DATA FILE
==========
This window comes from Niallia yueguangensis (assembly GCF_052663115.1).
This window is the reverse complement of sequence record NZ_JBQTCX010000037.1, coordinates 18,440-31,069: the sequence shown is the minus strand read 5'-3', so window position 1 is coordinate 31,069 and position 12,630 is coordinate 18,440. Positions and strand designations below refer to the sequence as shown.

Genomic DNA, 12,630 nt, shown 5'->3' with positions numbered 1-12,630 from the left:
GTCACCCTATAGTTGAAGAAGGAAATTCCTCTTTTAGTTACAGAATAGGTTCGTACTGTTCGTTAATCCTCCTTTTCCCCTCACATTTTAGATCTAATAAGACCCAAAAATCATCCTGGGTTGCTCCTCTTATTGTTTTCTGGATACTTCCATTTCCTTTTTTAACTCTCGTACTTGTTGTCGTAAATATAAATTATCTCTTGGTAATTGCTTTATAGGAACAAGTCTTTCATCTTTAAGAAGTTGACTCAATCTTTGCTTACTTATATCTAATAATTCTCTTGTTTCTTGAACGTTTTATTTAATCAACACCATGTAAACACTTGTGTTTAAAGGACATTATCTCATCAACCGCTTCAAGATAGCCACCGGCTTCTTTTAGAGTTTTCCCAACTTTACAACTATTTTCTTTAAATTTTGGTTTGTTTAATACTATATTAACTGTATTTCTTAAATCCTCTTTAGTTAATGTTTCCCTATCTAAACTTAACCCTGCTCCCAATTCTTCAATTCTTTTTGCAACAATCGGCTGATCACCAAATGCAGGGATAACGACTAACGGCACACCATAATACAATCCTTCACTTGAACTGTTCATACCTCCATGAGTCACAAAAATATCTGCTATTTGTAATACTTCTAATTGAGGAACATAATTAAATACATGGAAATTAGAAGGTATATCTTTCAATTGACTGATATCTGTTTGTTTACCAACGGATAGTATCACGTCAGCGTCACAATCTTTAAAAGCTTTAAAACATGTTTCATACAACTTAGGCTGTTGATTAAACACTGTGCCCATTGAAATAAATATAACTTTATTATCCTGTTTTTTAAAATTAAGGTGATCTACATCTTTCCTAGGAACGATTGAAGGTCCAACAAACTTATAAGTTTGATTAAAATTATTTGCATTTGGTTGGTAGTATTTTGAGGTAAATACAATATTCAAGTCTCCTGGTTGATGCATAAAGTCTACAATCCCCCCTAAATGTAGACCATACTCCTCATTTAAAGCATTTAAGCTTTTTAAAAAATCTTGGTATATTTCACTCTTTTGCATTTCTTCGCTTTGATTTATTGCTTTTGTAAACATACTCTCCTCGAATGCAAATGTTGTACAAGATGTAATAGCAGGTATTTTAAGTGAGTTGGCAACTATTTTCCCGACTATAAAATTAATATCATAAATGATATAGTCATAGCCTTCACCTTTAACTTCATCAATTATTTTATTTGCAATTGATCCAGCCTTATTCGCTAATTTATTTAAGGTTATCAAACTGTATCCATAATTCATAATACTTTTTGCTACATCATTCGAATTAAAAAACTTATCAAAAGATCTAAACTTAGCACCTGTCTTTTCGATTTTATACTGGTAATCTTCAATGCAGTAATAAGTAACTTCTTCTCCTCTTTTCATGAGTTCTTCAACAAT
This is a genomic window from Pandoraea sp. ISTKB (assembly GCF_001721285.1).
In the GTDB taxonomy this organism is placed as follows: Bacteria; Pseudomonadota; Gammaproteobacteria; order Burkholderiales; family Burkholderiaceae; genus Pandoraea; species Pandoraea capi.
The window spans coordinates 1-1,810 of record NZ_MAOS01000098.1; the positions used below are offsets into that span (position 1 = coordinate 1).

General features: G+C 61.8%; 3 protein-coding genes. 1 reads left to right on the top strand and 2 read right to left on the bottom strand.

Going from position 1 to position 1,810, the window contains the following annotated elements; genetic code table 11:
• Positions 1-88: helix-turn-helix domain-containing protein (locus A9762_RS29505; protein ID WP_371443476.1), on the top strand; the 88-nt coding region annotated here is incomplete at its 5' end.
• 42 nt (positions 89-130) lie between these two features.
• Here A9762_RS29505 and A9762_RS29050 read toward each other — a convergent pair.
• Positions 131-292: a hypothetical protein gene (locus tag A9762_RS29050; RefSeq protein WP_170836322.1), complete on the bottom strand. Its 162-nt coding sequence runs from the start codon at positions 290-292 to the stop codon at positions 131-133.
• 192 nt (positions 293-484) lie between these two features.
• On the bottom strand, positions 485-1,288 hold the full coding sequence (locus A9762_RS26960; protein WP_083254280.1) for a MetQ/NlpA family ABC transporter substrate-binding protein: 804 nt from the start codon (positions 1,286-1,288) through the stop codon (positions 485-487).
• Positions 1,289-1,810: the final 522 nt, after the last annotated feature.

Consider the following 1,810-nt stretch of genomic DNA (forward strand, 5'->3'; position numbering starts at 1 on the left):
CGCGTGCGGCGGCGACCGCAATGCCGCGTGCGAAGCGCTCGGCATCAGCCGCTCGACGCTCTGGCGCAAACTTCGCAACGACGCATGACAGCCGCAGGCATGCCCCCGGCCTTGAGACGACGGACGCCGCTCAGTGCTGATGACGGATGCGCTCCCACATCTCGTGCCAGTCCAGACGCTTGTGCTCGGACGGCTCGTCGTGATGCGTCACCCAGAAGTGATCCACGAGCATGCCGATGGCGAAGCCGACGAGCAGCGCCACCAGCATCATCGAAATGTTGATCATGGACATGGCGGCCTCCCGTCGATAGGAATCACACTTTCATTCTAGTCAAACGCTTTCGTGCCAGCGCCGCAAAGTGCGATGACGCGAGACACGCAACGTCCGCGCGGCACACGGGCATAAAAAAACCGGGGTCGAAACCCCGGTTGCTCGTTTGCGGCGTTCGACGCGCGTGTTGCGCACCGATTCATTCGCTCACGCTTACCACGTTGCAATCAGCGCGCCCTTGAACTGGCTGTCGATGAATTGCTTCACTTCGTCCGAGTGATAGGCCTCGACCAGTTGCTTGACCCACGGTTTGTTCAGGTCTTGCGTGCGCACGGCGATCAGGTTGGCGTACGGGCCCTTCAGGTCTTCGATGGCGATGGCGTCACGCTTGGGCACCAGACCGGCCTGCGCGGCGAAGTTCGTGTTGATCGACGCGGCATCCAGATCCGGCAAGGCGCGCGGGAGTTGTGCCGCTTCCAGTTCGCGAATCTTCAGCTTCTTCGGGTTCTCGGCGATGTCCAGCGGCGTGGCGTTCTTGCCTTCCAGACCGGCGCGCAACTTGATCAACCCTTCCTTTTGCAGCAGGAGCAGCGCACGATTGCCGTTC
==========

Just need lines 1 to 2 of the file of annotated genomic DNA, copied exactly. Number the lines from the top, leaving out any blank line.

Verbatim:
This window comes from Niallia yueguangensis (assembly GCF_052663115.1).
This window is the reverse complement of sequence record NZ_JBQTCX010000037.1, coordinates 18,440-31,069: the sequence shown is the minus strand read 5'-3', so window position 1 is coordinate 31,069 and position 12,630 is coordinate 18,440. Positions and strand designations below refer to the sequence as shown.